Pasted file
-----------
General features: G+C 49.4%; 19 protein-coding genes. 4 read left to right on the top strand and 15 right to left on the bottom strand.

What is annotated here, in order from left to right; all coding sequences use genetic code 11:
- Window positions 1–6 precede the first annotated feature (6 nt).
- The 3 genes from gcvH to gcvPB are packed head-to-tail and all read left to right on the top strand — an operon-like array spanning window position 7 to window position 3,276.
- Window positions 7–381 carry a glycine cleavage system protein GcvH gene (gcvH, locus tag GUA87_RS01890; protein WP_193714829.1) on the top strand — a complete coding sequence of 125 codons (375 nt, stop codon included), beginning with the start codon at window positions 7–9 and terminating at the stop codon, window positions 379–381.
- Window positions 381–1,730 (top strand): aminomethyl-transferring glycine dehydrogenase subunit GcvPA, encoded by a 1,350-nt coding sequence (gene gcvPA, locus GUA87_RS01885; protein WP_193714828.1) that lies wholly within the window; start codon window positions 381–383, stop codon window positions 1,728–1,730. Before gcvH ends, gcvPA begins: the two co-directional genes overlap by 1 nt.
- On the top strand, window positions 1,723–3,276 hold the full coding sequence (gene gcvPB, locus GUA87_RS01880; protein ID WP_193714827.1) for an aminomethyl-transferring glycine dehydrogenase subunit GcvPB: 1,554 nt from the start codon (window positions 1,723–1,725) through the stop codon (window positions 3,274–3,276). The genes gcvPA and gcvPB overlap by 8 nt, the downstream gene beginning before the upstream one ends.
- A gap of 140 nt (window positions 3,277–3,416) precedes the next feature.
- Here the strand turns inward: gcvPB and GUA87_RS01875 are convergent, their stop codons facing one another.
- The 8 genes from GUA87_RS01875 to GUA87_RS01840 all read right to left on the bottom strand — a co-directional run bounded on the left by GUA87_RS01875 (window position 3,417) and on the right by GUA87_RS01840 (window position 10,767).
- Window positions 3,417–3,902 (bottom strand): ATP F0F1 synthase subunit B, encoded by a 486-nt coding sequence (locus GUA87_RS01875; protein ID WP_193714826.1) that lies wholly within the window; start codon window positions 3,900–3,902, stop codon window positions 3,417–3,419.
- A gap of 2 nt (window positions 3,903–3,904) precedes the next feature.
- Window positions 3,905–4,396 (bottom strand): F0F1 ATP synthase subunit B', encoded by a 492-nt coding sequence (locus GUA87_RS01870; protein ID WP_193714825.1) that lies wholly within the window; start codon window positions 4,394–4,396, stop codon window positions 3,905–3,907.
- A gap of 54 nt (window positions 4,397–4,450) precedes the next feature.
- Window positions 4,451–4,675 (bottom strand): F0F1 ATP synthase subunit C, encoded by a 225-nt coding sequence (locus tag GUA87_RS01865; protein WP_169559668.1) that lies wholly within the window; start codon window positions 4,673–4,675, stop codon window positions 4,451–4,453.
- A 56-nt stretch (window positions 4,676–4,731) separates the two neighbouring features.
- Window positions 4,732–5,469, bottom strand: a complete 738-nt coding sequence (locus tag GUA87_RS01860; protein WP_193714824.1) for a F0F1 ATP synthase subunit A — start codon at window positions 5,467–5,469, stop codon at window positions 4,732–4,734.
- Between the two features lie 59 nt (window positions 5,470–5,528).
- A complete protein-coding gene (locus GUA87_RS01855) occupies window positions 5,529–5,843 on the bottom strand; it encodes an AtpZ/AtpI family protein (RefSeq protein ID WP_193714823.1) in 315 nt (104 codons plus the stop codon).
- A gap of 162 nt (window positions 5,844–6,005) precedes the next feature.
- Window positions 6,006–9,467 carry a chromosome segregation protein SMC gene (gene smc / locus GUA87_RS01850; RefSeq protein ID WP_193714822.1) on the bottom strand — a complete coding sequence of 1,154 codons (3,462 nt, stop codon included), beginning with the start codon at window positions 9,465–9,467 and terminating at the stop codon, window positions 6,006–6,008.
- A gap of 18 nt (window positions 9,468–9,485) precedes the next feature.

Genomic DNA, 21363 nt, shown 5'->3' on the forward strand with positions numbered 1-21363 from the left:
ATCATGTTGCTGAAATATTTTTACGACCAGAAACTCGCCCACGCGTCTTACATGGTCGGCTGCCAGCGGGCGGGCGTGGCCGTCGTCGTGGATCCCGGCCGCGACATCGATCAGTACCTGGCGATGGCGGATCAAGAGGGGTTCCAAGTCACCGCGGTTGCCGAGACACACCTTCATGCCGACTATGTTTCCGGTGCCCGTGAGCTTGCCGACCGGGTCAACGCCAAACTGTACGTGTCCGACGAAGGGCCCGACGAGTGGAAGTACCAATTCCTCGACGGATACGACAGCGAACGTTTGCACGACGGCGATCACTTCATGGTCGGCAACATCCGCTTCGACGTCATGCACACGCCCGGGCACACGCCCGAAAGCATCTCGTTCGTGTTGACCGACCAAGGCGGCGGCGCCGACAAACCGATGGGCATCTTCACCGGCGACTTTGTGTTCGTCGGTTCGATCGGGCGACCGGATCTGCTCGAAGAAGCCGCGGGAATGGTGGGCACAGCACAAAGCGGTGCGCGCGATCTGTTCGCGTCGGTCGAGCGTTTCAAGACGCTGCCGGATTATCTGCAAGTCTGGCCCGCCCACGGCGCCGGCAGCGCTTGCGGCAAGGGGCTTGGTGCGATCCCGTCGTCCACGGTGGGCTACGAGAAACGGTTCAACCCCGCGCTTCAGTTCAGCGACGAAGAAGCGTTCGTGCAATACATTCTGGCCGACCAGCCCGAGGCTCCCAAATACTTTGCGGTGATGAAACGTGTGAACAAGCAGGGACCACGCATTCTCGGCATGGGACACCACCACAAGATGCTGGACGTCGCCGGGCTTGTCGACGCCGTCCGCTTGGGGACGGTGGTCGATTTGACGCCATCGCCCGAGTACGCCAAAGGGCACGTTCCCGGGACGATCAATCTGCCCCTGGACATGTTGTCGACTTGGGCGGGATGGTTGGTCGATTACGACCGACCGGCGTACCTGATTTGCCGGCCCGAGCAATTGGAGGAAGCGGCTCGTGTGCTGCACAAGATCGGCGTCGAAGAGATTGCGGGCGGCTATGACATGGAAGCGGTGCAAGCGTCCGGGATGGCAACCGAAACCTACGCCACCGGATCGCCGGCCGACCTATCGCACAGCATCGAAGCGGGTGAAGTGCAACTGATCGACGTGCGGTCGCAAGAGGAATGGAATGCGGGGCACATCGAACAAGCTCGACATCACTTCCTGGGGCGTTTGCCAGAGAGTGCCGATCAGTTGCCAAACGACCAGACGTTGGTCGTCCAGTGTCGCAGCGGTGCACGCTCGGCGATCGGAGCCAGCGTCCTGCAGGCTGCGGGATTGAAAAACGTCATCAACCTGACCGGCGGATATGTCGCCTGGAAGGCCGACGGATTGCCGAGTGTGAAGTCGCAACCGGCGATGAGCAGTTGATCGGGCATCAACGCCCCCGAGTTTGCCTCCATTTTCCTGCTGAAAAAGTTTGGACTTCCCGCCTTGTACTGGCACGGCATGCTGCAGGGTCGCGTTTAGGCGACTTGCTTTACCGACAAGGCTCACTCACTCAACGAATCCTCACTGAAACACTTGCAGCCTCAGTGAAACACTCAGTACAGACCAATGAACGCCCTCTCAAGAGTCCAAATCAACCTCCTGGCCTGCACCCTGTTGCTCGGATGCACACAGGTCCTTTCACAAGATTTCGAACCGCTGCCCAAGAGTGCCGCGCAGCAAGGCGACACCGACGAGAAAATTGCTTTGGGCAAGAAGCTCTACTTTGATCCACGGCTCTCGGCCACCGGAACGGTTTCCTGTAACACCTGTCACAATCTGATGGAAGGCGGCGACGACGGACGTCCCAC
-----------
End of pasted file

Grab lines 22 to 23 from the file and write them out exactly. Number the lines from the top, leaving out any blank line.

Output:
- A gap of 18 nt (window positions 9,468–9,485) precedes the next feature.

Genomic DNA, 21363 nt, shown 5'->3' on the forward strand with positions numbered 1-21363 from the left: